Post your home made scope
Posted 03 February 2013 - 09:30 PM
Posted 04 February 2013 - 12:16 AM
Posted 04 February 2013 - 06:07 AM
Here's my 10inch F4 Serrurier truss I recently completed.
Mirrors are from Orion Optics in the UK, trusses are carbon fibre, secondary spider is from guitar strings to minimize diffraction spikes, I've used guitar machine heads to adjust tension. Mirror Cell is a 6 point cell made from Aluminium square pipes rocking on a horizontal bolt held with clamps.
Posted 04 February 2013 - 06:09 AM
So how did it turn out? was the mirror as good as you had hoped.???
Absolutely gorgeous, the most beautiful restore Ive ever seen.
Posted 04 February 2013 - 06:14 AM
It has a picaxe microcontroller based stepper controller with timing belt gear reduction to minimize PE.
RA Bearings are 50mm Bearings. Current RA shaft is Delrin with a steel Rod insert, but I'll be changing this to a steel tube.
I've added ST4 autoguiding by using a picaxe to monitor the 4 pins of the guidecam's ST4 output and adjusting the step gap duration in the stepper controller to either speed up RA or slow down RA.
Posted 04 February 2013 - 08:59 AM
Unfortunately this counterweight device won't work well because as the tube rotates from vertical to horizontal, the amount of torque around the altitude axis increases greatly. The counterweight device in your picture produces a constant torque so it will balance at only one position. Possibly you could make it work by offsetting the center of the counterweight support disk so that the torque increases as the tube rotates to horizontal. But ideally the counterweight should hang from an arm that is parallel to the tube, in which case why not mount it directly on the arm or tube?
The idea isn't that brilliant; it is a derivative of Porter's Springfield Mount.
I have something similar in my head but my counter weight hangs and uses the rocker box as a rail to glide on.
It is possible to build spring devices with torque that varies so that the tube is balanced at all positions. I've built one myself and have seen some others posted in this forum. But I think the simplest way to build a Newtonian that is balanced around the eyepiece is to just use a counterweight at the opposite end from the mirror.
Posted 04 February 2013 - 09:43 AM
Unfortunately this counterweight device won't work well because as the tube rotates from vertical to horizontal, the amount of torque around the altitude axis increases greatly.
i don't make changes in torque for my dobs, when I balance my dobs the torque is constant.
the only thing I see is an twist caused by weight on one side and not the other but that is easily remedied.
But I think the simplest way to build a Newtonian that is balanced around the eyepiece is to just use a counterweight at the opposite end from the mirror.
thats not consistent with your first statement.
Posted 04 February 2013 - 10:46 AM
Posted 04 February 2013 - 11:20 AM
But a true Springfield is more better!
Posted 04 February 2013 - 11:35 AM
@all: Very nice scopes are shown here!!!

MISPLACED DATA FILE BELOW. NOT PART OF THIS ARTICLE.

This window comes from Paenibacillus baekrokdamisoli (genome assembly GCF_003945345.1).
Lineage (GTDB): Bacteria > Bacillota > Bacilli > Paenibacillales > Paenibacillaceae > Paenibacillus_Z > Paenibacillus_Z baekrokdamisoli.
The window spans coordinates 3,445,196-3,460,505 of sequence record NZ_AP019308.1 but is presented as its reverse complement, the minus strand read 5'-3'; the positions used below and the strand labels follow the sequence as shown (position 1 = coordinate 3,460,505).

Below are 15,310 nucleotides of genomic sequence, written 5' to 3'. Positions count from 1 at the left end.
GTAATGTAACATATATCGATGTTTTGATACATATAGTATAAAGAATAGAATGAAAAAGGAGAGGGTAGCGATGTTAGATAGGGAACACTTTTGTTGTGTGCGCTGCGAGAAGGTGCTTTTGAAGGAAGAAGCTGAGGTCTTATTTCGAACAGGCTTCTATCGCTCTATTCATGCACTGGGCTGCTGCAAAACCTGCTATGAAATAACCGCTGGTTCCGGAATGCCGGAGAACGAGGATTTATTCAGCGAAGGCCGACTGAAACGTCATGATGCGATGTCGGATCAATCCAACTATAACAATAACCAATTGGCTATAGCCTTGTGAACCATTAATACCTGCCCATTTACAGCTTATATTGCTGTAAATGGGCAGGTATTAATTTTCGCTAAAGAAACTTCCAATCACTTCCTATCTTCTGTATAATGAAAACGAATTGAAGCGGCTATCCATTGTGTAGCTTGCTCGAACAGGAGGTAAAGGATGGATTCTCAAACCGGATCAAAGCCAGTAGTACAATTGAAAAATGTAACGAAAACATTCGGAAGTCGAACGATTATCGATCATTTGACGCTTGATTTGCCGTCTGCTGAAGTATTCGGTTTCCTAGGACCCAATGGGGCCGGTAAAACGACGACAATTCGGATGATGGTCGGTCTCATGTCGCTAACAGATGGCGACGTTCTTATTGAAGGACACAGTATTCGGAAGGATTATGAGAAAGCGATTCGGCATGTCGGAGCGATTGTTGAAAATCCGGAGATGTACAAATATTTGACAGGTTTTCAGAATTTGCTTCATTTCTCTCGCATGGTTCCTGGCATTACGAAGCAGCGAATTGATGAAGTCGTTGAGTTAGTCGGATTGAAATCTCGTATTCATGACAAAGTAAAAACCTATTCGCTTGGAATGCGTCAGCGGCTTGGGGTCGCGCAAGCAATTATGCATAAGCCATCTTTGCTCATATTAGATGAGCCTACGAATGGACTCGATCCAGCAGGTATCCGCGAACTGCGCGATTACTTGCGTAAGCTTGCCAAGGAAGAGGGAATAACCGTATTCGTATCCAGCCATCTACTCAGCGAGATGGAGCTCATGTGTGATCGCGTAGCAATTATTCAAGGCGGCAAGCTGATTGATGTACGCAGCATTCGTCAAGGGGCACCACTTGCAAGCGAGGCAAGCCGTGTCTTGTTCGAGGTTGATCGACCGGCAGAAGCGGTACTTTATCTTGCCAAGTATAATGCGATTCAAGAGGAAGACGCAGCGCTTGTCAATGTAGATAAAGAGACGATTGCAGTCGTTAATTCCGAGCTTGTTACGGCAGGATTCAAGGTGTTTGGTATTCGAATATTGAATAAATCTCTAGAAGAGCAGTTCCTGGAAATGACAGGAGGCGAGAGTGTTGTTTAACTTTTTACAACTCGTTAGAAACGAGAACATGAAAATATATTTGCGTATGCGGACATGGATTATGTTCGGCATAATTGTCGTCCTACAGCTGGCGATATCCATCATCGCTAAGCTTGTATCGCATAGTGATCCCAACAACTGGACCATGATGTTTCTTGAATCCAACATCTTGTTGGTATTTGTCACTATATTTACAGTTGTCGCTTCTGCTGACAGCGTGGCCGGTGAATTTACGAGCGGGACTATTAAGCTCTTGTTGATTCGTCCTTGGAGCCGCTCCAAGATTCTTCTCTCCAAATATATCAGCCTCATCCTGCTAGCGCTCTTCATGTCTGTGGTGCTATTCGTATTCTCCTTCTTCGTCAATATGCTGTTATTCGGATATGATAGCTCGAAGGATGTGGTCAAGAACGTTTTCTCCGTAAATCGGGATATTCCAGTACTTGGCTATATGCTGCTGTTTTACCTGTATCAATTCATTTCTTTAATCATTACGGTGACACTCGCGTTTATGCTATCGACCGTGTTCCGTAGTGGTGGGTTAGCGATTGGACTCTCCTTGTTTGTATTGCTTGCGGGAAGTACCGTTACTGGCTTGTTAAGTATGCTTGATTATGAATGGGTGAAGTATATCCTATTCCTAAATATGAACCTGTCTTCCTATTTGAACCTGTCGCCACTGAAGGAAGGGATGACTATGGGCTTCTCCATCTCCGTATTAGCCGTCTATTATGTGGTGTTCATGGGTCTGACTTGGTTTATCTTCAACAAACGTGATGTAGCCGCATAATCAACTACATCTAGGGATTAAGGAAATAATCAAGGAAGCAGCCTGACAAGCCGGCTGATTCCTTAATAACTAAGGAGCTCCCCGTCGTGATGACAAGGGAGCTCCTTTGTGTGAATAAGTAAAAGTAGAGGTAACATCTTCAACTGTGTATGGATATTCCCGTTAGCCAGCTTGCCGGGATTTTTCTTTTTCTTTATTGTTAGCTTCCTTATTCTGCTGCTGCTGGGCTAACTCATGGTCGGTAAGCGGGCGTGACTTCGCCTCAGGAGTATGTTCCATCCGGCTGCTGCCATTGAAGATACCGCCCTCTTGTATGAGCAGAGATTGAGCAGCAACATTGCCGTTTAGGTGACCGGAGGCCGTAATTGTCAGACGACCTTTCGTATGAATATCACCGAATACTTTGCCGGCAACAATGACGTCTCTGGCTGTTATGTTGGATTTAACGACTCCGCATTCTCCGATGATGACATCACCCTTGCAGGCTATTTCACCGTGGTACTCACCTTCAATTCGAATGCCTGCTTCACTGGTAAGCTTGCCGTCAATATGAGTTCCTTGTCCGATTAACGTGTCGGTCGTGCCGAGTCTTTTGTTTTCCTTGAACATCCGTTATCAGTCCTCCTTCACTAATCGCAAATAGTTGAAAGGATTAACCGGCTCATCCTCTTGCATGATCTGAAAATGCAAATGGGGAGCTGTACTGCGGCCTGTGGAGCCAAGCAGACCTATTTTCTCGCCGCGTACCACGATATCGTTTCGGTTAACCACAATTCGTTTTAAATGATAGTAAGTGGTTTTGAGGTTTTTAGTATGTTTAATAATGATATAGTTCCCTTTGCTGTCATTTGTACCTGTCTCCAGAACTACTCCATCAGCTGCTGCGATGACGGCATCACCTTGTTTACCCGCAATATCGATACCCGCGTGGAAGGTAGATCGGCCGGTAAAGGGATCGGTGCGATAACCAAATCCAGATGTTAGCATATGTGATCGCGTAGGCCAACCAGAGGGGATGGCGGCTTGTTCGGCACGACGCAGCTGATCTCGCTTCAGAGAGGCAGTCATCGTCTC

Posted 04 February 2013 - 11:55 AM
show me your math...
Posted 04 February 2013 - 12:27 PM
My (technical) English is much to bad for explaining such things, I´m sorry, but you can read it in every book about primary physics or technical engineering...
Maybe there would be some other guys, who speak English much better than I, and who can explain it. I also don´t know, whether, and when how, I can write math formulas here on cn...
Posted 04 February 2013 - 01:35 PM
the lever arm on the scope I drew is about 6in away from the center of rotation, and the 6in mirror is approx. 32in away from the center of rotation.
so if I rough in the torque balance eq.
6in*(x)lbs = 32in*(y)lbs
so in this equation where do you implement the angle of momentum.
Posted 04 February 2013 - 02:18 PM
Here is a link to calculate springs (compression-, extension- and torsion-springs):
Maybe it would help.
In case of your Dobson, you get a torque moment depending on the length of the leverarm, the angel of the lever arm to the gravity force vector and the wight force at an arbitrary point on the lever arm.
Please excuse my bad English...
Posted 04 February 2013 - 04:51 PM
I hope we haven't totally derailed this topic. There are some wonderful ideas here. Markus, your travel scope at the top of page 6 is magnificent!
Posted 04 February 2013 - 05:49 PM
Mathematically, the torque due to the mirror is proportional to the sine of the angle of the tube away from vertical.
just one more thing.
on the mirror side,from angles 0-45, torque=Length*lbs*cos angle, from angles 45-90, torque= length*lbs*sine angle.
so at 45* the torque is the least.
Still working on my travel dob
Posted 05 February 2013 - 07:48 AM
Posted 05 February 2013 - 09:33 AM
Could that be done with bolts with knobs??or would they get in the way of when packaging up for travel?
Posted 05 February 2013 - 09:45 AM
The box near the focuser holds five of the most used eyepieces. The finder is a 5" f/9 to allow for wide-field views.
Posted 05 February 2013 - 09:49 AM
Posted 05 February 2013 - 10:07 AM
nough said, totally true
- tim53 likes this
Posted 05 February 2013 - 10:17 AM
since it's made out of 3/4 ply, I need to raise it about a 1/4 in, so I made plates to raise it up. I have press fit knobs for the allen head screws. i'm using them here on the alt bearings
also its better to come in from the aperature hole side with the screw, the alt bearings kind of get in the way, on the backside it fine. compare the previous pic with this.
so goes my life make it twice before I get it right.
Posted 05 February 2013 - 10:21 AM
Hows this for ugly? It is a 42" f/4.
I would have to agree, that is very ugly indeed.
now if you had a dragon [for heavan] or a tiger [for earth] burnt into the wood somewhere it would add the coolness back.